Why I Don’t Talk About Politics

Why I Don’t Talk About Politics January 10, 2014

There are so many sides to every story and all we know, as people who weren’t there, is what the media decides to tell us. That’s a recipe for disaster, in my opinion.

Whenever I hear a crazy story about something that happened and people are getting worked up about it, my first thought is, “There’s more to this story than what we’ve been told.”

Let’s take the example of the current situation with the arrest of Devyani Khobragade. This is a situation that is causing immense tension between India and America, yet the facts are extremely unclear and each side is being told something different.

  • In India, apparently, the media is reporting that this Indian diplomat was strip searched in public by a man (which, I have to say, living in the U.S., that sounds ridiculous and pretty improbable, but that’s what I’ve been told is being heard).
  • In the US we are told that she was strip searched, which was standard procedure for the arrest, and it was in private by a woman.

Which one is right? We don’t know. One of those things happened and not the other, but we were not there and so we rely on the media to accurately tell us which it was. Someone is lying.

[Now, this is just an example. As with most things in the news, I don’t feel confident that I have all the facts to be making any judgment calls]

Media is supposed to be unbiased, just reporting facts. But there are two problems with that.

1) People have biases. It’s impossible to completely shut them off. Our experiences and beliefs color the way we perceive facts. Cultural misunderstanding could lead us to draw incorrect conclusions. Even the best reporter is still a victim of his own biases.

2) Facts themselves are trickier than it would seem. There are always more of them than can fit into a news story and so what gets left out is also significant and changes the look of what happened. Misinterpretation of a situation can also lead us to draw the wrong conclusion from facts.

There are still many questions about what is really going on with Devyani Khobragade. We hear about some parts of the case, but not others. Was she really paying her housekeeper well below minimum wage (which, by the way, minimum wage is nearly impossible to live on in the US)? If so, how did it come to light?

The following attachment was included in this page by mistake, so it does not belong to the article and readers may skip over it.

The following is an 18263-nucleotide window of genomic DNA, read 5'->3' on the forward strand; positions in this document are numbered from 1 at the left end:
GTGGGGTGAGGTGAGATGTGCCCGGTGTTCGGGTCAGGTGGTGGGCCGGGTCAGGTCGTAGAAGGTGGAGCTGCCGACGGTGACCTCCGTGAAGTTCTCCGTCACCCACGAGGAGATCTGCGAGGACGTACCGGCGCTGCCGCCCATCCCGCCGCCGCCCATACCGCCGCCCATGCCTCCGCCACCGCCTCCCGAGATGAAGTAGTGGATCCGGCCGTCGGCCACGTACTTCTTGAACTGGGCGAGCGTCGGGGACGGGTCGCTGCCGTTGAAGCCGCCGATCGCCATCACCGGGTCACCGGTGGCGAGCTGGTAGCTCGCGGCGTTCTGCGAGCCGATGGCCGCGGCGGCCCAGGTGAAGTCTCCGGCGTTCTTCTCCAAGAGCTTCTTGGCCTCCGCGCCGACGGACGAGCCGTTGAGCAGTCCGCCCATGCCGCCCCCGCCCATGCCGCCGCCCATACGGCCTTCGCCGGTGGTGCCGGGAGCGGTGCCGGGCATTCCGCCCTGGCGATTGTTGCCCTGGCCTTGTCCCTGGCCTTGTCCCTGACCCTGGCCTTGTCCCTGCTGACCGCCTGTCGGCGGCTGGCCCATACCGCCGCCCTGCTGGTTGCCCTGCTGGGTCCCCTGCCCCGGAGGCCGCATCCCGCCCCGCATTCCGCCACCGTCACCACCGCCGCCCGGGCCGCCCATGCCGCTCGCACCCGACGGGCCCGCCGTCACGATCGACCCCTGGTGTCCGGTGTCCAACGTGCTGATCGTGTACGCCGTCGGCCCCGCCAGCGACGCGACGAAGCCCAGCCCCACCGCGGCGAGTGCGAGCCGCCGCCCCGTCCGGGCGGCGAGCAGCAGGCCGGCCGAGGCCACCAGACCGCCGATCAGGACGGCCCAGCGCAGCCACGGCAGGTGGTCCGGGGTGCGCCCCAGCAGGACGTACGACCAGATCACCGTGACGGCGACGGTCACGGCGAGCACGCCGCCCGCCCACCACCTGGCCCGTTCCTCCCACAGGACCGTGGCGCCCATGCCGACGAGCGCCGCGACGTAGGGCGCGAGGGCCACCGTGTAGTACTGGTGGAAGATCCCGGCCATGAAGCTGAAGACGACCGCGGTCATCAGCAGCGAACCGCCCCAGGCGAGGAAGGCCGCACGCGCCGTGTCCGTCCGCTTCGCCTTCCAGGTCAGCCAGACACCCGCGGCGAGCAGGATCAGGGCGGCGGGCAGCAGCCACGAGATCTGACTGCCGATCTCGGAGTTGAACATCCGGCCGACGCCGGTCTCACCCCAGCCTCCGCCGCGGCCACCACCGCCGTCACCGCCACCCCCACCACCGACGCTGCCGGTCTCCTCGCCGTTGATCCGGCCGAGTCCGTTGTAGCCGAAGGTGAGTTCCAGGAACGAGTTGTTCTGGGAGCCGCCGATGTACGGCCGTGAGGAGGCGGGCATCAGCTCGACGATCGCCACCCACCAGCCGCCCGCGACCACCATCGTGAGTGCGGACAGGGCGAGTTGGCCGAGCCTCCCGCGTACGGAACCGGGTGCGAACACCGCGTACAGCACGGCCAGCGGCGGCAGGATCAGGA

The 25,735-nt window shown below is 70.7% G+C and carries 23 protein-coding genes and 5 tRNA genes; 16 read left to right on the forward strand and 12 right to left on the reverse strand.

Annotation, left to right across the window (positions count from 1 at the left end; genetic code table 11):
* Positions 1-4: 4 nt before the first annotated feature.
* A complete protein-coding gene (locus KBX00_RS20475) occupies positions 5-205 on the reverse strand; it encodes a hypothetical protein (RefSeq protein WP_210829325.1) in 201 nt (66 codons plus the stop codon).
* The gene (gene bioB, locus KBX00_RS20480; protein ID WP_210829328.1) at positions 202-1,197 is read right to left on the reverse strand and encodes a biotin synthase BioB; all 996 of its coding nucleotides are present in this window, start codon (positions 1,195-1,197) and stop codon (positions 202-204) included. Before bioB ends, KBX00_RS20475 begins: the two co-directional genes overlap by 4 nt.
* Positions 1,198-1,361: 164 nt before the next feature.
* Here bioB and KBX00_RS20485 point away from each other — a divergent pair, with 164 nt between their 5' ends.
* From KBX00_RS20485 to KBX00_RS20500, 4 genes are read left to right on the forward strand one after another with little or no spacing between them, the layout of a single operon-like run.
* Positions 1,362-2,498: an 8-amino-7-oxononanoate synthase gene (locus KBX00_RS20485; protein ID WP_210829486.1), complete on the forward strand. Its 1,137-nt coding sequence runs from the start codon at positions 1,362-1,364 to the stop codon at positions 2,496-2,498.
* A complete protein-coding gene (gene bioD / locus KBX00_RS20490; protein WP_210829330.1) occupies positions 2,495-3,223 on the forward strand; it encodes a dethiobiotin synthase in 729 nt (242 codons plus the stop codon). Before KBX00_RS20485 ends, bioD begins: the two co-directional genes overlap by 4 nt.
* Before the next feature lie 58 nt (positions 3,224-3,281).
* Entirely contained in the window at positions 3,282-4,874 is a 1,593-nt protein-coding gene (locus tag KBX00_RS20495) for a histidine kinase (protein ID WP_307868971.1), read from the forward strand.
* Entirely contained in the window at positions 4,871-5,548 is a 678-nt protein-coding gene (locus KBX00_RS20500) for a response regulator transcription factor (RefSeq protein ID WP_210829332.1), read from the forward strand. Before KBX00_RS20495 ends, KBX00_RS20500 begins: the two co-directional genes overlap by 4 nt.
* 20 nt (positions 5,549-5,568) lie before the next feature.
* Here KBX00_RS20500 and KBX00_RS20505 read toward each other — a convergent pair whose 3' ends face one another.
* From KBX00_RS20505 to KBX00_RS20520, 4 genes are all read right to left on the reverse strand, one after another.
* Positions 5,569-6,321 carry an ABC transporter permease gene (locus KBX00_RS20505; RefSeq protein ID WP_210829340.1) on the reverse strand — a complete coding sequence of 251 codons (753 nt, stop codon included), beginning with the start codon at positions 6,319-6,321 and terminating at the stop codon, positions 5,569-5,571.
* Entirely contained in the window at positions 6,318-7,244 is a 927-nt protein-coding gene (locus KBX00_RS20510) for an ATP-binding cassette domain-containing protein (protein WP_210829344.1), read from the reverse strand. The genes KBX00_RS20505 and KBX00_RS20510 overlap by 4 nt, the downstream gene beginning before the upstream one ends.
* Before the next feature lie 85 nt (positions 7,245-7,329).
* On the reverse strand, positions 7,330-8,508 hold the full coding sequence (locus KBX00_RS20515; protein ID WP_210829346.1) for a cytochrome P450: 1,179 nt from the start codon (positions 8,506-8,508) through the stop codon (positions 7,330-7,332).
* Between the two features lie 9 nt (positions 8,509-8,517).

“There has been much misinformation and factual inaccuracy in the reporting on the charges against Devyani Khobragade,” said U.S. Attorney Preet Bharara about India’s 39-year-old deputy consul general for political, economic, commercial and women’s affairs, who was arrested December 12 in New York by federal agents. “It is important to correct these inaccuracies because they are misleading people and creating an inflammatory atmosphere on an unfounded basis.” –http://www.cnn.com/2013/12/17/politics/india-us-diplomat/?c&page=5

I don’t talk much about politics because I can’t ever figure out all the facts of a situation. I’m told one outrageous thing, I get upset and worked up, then some other media source says that report was wrong and it’s actually this other thing and then someone else says they’re wrong and it is even worse than we suspected. There’s no way to sort out who is right and what really happened. Only the people who were there really know.

As a blogger, people often want me to take a stand about things. I usually don’t because I’m not an expert in whatever it was that happened and I don’t have the knowledge to accurately declare who is right and who is wrong. It’s not my job to be a judge. It’s my job to tell you the story of what it’s like to be a religion that people don’t always accept; to tell my story. Not to speculate about the story of someone else.

We watch or read the news and we feel informed, but we’re being sold a story, whether it’s accurate or not. Unfortunately I think the incentive for media is to get attention and their pay is based on how much attention they can get. So the more outrageous the story, the better.

When I was a kid I always had an instinct not to trust the news. It was only confirmed by watching a really stunning episode of Babylon 5 that I would recommend to anyone, science-fiction fan or not. It’s called The Illusion of Truth and it shows a news crew coming to this space station that we have gotten to know and love throughout the series. The station knows that the news is controlled by a government that doesn’t trust them, so everyone is trying to be very careful not to say anything that would paint them in a bad light. We watch all the interviews, see everything the news crew sees.

The second half of the show is the broadcast from the news. It’s stunning the way they have managed to twist the story into exactly the opposite of what is actually happening on the station. It’s brilliant and I think quite accurate to some of the ways that media massages a story to make it what they want it to be.

(The episode is available for individual purchase on YouTube http://www.youtube.com/watch?v=GNfk7vx5Uqk)

When you hear a story on the news that makes your blood boil, I would urge you to pause and wonder what about that story you aren’t being told. Learn more, read from different sources with different biases to piece together a more accurate picture. It’s very rarely a black and white/right and wrong situation.


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